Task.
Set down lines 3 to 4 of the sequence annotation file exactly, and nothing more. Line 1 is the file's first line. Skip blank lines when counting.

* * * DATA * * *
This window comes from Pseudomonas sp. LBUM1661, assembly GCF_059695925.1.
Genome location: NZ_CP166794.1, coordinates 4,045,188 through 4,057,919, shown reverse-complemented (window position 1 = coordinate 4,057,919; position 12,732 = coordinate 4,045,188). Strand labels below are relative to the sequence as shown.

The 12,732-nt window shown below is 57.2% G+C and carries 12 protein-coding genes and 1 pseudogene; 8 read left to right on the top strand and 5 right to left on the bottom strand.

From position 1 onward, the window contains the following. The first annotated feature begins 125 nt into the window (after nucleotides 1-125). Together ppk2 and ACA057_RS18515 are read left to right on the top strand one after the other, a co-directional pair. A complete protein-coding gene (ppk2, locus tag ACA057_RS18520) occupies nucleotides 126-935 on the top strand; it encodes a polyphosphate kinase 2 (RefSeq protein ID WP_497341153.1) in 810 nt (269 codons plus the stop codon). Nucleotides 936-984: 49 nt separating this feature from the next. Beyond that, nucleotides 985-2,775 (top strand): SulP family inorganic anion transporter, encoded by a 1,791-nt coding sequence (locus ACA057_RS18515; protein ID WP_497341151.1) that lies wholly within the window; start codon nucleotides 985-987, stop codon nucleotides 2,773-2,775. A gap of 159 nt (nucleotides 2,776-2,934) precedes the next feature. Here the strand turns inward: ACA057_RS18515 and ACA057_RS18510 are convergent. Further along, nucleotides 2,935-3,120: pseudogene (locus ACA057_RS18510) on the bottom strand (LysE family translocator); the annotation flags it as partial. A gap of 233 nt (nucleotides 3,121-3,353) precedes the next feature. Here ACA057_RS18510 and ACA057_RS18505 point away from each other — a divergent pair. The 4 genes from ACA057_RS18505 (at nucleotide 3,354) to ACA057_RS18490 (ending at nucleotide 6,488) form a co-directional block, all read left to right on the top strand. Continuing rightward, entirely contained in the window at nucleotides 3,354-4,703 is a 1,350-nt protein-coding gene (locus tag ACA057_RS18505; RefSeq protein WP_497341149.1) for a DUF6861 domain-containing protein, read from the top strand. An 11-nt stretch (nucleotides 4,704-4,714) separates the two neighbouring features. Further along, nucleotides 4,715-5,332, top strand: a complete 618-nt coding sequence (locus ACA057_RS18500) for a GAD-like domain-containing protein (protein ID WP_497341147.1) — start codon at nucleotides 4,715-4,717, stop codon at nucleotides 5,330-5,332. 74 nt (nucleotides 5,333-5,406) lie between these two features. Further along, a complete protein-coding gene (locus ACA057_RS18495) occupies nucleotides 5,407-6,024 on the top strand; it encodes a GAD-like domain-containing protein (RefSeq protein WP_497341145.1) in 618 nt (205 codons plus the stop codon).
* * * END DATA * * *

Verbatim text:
The 12,732-nt window shown below is 57.2% G+C and carries 12 protein-coding genes and 1 pseudogene; 8 read left to right on the top strand and 5 right to left on the bottom strand.

From position 1 onward, the window contains the following. The first annotated feature begins 125 nt into the window (after nucleotides 1-125). Together ppk2 and ACA057_RS18515 are read left to right on the top strand one after the other, a co-directional pair. A complete protein-coding gene (ppk2, locus tag ACA057_RS18520) occupies nucleotides 126-935 on the top strand; it encodes a polyphosphate kinase 2 (RefSeq protein ID WP_497341153.1) in 810 nt (269 codons plus the stop codon). Nucleotides 936-984: 49 nt separating this feature from the next. Beyond that, nucleotides 985-2,775 (top strand): SulP family inorganic anion transporter, encoded by a 1,791-nt coding sequence (locus ACA057_RS18515; protein ID WP_497341151.1) that lies wholly within the window; start codon nucleotides 985-987, stop codon nucleotides 2,773-2,775. A gap of 159 nt (nucleotides 2,776-2,934) precedes the next feature. Here the strand turns inward: ACA057_RS18515 and ACA057_RS18510 are convergent. Further along, nucleotides 2,935-3,120: pseudogene (locus ACA057_RS18510) on the bottom strand (LysE family translocator); the annotation flags it as partial. A gap of 233 nt (nucleotides 3,121-3,353) precedes the next feature. Here ACA057_RS18510 and ACA057_RS18505 point away from each other — a divergent pair. The 4 genes from ACA057_RS18505 (at nucleotide 3,354) to ACA057_RS18490 (ending at nucleotide 6,488) form a co-directional block, all read left to right on the top strand. Continuing rightward, entirely contained in the window at nucleotides 3,354-4,703 is a 1,350-nt protein-coding gene (locus tag ACA057_RS18505; RefSeq protein WP_497341149.1) for a DUF6861 domain-containing protein, read from the top strand. An 11-nt stretch (nucleotides 4,704-4,714) separates the two neighbouring features. Further along, nucleotides 4,715-5,332, top strand: a complete 618-nt coding sequence (locus ACA057_RS18500) for a GAD-like domain-containing protein (protein ID WP_497341147.1) — start codon at nucleotides 4,715-4,717, stop codon at nucleotides 5,330-5,332. 74 nt (nucleotides 5,333-5,406) lie between these two features. Further along, a complete protein-coding gene (locus ACA057_RS18495) occupies nucleotides 5,407-6,024 on the top strand; it encodes a GAD-like domain-containing protein (RefSeq protein WP_497341145.1) in 618 nt (205 codons plus the stop codon).